Gov’t Has Fulfilled 5 of 87 Campaign Promises, NAYMOTE Tells Grand Bassa College Students

BUCHANAN, Grand Bassa – In an effort to hold Pres. George Weah accountable for promises he made during the 2017 presidential campaign, a pro-democracy group has engaged with students at the Grand Bassa Community College to review the president’s accomplishments.

NAYMOTE’s President Meter Project was designed to ensure democratic accountability by documenting, monitoring, and tracking the government’s progress in implementing its campaign and governance promises, said executive director Eddie Jarwolo.

The program at GBCC was held at the college’s main campus in Paynesbury with over 50 attendees, including students, nearby residents, and staff of the college.

“We believe that when citizens are informed of what is ongoing – what their government is doing – they will build trust in the government and even reduce misinformation,” Jarwolo told The Bush Chicken in an interview.

Funded by the Open Society Initiative for West Africa, the event aimed to inform participants about the performance of Weah’s first year in office, from January 22, 2018, to January 22, 2019. The organization had reviewed promises made in the Coalition for Democratic Change manifesto, presidential priority projects, campaign speeches, and policy statements made by the president.

For example, Jarwolo noted that on January 25, 2018, the president had announced presidential priority projects, which would include cutting waste, realigning the national budget, and repurposing resources to address critical challenges.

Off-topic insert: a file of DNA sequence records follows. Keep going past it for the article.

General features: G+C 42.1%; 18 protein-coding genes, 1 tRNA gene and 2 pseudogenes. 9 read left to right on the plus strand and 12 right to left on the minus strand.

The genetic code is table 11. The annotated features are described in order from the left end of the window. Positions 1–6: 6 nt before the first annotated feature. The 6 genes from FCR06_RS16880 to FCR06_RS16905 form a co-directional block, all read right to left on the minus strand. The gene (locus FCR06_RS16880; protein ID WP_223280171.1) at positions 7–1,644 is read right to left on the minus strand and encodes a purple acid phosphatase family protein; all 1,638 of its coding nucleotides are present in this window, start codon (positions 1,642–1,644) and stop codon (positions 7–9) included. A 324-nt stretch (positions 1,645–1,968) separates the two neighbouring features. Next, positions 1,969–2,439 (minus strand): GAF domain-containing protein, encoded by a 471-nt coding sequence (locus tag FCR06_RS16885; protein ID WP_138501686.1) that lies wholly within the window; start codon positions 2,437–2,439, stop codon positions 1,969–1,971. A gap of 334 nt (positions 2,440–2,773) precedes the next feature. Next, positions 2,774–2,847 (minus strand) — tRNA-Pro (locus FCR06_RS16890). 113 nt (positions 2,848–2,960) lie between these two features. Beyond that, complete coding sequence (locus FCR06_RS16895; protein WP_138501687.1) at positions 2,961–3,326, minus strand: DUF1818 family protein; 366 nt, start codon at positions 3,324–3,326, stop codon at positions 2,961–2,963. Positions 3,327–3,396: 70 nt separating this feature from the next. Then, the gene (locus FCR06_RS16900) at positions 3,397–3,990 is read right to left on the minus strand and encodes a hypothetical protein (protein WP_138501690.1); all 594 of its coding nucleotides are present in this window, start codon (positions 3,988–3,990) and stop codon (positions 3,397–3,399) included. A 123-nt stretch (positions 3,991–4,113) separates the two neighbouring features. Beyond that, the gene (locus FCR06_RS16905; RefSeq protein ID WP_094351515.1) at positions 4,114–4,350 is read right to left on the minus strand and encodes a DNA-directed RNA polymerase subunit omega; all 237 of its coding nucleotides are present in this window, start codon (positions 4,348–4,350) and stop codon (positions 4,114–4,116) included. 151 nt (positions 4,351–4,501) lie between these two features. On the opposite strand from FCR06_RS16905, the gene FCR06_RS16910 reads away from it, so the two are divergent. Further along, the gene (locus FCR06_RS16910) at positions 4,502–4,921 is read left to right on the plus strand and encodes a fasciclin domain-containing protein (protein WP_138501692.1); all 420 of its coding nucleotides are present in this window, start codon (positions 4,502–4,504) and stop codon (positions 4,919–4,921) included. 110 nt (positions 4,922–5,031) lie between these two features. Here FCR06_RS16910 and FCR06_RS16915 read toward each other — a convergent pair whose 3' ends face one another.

“Over the year we have been able to track, document, and rate 87 projects – 5 completed and 33 ongoing – during the first year in office, focusing on education, health, infrastructure, agriculture, and youth development,” he added.

Of the 87 promises (65 from the CDC manifesto and 22 from campaign speeches, policy statements, and presidential priority projects), Jarwolo noted that 49 were rated as “not started” due to lack of available information about them.

He named the completed five promises as the payment of fees for the West Africa Senior Secondary Certificate Examination for 12th grade students, renovation of the John F. Kennedy Memorial Hospital, passage of the Land Rights Act, reduction of salaries for public officials under the executive branch of government, and the pavement of the Doe community road.

The NAYMOTE executive director told The Bush Chicken that 10 promises were focused on education and training, while 8 dealt with health and sanitation, 3 were on gender equality, 4 on youth reorientation and empowerment, 5 addressed physically challenged and senior citizens, and 12 focused on sustainable economic growth.

“The government has been receptive, and this is not the only country the project is operating in,” Jarwolo shared. “You have Ghana, Nigeria, and even in the United States. People believe that when [a] government makes promises, it should be able to deliver those promises.”

He said it was important to “continue to hold the government accountable” on the rest of the promises.

Jarwolo added that a likely reason most of the promises have not been delivered is that ministers are not aware of those promises made during the campaign period.

He also noted that the lack of adequate funding is also significantly delaying the fulfillment of other promises made.

Featured photo by Sampson David

Sampson David

Sampson G. David is a journalist with over eight years of experience. He is a deputy manager at the Diahn-Blae Community Radio Station, a correspondent of the Liberia Broadcasting System, and a sophomore student at Starz College of Science and Technology, studying Management Information Systems.

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